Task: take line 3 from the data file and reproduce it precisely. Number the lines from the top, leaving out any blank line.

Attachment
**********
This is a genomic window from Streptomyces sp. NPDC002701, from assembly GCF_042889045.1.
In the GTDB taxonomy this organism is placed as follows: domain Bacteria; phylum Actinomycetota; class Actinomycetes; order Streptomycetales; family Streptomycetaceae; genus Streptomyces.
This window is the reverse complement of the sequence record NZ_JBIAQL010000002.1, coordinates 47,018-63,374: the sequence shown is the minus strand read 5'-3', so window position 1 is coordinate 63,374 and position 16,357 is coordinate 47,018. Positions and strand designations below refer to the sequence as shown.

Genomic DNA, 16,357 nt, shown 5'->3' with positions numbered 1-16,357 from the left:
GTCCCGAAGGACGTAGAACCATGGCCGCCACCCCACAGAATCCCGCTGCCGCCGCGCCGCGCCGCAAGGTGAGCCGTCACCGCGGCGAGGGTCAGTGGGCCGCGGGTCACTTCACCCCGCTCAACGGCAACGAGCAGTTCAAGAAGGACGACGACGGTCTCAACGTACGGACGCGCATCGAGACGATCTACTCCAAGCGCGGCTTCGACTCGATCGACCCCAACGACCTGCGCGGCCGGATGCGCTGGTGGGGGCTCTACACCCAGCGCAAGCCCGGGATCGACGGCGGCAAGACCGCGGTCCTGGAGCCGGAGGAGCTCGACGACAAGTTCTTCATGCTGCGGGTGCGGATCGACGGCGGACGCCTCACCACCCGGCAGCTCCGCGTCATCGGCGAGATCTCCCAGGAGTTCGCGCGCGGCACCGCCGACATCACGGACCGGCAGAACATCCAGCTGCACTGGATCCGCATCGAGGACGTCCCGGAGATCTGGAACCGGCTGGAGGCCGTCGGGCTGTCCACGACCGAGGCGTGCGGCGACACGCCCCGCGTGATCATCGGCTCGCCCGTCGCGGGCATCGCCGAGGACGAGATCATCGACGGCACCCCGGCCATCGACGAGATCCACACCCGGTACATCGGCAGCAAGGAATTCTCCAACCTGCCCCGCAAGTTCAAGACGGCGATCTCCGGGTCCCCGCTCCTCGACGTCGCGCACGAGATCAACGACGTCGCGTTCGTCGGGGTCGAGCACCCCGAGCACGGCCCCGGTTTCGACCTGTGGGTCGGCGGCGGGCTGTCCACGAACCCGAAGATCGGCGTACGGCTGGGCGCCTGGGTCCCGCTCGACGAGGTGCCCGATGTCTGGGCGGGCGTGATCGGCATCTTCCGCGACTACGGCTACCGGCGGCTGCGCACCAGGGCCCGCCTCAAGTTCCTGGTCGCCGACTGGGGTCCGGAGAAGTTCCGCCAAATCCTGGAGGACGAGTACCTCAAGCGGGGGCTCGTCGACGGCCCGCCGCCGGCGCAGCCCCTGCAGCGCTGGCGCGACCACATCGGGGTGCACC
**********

This window is the reverse complement of the sequence record NZ_JBIAQL010000002.1, coordinates 47,018-63,374: the sequence shown is the minus strand read 5'-3', so window position 1 is coordinate 63,374 and position 16,357 is coordinate 47,018. Positions and strand designations below refer to the sequence as shown.